Influence of Fenugreek gum on bread and in vitro physiological effects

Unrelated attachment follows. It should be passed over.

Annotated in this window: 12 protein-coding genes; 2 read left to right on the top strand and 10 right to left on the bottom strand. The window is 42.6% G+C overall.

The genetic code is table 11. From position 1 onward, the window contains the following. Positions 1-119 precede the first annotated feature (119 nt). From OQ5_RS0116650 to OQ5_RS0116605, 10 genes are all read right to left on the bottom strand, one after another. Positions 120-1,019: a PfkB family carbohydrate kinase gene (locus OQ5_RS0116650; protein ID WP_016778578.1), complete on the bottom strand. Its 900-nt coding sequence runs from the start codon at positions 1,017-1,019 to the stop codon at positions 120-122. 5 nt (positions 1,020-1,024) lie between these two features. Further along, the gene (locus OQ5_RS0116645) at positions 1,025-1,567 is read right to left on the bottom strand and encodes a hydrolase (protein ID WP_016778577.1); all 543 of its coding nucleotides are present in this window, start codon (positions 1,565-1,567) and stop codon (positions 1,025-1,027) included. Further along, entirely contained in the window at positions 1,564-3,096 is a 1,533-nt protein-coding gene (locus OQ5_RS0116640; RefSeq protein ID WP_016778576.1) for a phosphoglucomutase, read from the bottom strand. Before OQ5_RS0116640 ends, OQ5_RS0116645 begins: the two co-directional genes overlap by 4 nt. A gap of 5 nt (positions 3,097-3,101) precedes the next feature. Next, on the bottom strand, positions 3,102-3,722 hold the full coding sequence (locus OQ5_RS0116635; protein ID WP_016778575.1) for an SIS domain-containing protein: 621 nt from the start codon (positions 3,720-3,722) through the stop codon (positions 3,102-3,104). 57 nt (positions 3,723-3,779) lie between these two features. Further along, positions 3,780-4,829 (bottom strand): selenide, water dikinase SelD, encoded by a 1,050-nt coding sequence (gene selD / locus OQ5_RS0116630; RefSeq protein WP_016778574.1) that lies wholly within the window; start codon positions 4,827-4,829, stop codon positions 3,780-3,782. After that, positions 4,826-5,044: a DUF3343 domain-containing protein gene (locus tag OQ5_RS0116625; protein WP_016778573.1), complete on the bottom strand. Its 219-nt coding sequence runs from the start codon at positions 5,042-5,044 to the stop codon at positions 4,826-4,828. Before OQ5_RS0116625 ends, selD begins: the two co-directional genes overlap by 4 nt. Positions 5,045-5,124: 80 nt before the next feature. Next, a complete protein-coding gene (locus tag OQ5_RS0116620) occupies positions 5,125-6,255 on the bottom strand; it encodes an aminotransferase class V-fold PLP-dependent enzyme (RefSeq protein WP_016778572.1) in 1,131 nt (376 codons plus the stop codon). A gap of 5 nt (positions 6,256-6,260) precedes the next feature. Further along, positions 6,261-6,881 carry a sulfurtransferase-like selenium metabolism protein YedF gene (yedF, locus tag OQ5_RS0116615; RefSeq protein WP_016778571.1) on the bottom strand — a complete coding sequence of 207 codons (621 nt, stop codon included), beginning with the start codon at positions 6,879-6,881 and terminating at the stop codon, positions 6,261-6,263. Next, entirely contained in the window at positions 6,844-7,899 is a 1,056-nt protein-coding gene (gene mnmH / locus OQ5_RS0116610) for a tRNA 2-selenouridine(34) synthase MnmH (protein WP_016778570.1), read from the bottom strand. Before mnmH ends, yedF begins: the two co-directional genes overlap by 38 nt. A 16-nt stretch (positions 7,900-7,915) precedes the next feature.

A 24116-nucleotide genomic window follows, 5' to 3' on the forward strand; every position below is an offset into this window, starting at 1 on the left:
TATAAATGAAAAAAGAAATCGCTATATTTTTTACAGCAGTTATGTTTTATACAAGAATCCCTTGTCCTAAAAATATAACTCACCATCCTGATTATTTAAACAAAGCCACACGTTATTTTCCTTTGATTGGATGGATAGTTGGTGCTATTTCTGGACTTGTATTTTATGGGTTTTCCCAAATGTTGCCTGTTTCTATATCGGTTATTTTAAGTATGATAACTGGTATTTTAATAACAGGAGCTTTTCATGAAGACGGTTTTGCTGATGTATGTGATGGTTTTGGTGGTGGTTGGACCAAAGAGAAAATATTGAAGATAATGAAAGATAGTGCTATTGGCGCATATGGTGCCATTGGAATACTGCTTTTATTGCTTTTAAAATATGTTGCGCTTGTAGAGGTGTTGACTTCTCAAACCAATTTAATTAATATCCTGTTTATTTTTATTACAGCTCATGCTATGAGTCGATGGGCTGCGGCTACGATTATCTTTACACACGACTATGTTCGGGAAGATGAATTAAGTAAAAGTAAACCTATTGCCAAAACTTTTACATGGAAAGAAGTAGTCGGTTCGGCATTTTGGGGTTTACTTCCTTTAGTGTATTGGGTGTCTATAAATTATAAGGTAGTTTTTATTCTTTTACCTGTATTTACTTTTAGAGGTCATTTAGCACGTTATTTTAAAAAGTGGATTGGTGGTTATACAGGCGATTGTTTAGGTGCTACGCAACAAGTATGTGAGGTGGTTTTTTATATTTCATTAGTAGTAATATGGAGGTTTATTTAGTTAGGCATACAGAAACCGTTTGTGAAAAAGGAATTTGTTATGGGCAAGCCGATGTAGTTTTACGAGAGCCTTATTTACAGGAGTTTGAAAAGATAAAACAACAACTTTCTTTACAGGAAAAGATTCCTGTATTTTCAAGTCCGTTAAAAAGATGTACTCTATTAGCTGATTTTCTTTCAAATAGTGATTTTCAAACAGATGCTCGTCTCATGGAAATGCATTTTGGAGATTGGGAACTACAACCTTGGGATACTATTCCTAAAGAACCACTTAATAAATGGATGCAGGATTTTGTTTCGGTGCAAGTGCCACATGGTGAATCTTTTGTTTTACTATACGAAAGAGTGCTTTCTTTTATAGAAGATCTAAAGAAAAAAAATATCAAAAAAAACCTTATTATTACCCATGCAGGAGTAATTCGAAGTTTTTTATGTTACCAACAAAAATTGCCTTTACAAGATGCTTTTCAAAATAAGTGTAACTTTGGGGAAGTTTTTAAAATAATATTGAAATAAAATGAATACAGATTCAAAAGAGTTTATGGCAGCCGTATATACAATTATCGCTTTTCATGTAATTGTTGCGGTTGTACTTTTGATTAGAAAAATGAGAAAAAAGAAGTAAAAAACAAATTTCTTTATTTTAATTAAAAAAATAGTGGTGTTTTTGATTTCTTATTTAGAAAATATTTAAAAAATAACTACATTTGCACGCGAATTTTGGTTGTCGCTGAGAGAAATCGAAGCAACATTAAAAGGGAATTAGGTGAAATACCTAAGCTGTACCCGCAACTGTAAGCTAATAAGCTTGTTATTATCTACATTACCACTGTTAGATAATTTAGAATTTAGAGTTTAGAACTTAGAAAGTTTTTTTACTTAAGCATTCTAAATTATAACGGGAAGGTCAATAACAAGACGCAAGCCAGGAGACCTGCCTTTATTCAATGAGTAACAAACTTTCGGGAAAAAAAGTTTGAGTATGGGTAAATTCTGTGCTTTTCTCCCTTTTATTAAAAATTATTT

This thesis examined the effect of fenugreek gum, from Canadian grown fenugreek on bread quality, when substituted for wheat flour at 5 % and 10 %, and the in vitro physiological effects of these breads, based on models of acute and long - term feeding. Study I determined bread could be produced with 10 % fenugreek gum, while maintaining quality parameters of volume and texture, comparable to a control. This was accomplished through the development of a novel bread production method, using the lamination procedure for puff pastry production. The behavior of fenugreek gum and starch (wheat flour) was determined by rapid visco analysis (RVA), farinograph and dynamic rheological measurement, while scanning electron microscopy of bread found fenugreek gum could be identified within the bread matrix. Study 2 in vitro starch digestion found fenugreek gum at 5 % and 10 % reduced glucose liberated from bread, with 10 % fenugreek gum causing a reduction of over 30 %. RVA of fenugreek breads highlighted differences in viscosity between breads and wheat flour substituted with the gum. This was substantial as viscosity measurements by RVA are conducted on raw ingredients and not the food as consumed, which reflects the possible reduction in viscosity with food processing. This study also determined extruding fenugreek gum may have caused morphological changes to the gum, which may possibly contribute to attenuation of glucose liberated in vitro. Study 3 evaluated the accumulation of short chain fatty acids (SCFA) from the fermentation of three substrates: Extruded fenugreek gum, bread with 10 % extruded gum and control bread, based on fecal microbiota from three donors. SCFA profiles varied with substrates and donors, with fenugreek gum having the highest accumulation of SCFA after 12 hours. Donors were a caucuasian Canadian, a black Jamaican and a black Trinidadian who was the only donor culturally exposed to fenugreek. This Trinidadian’s SCFA profiles were consistently higher for fenugreek gum than the other donors. These studies collectively showed fenugreek gum, though viscous could be successfully incorporated into bread and have potential as a functional food and nutraceutical.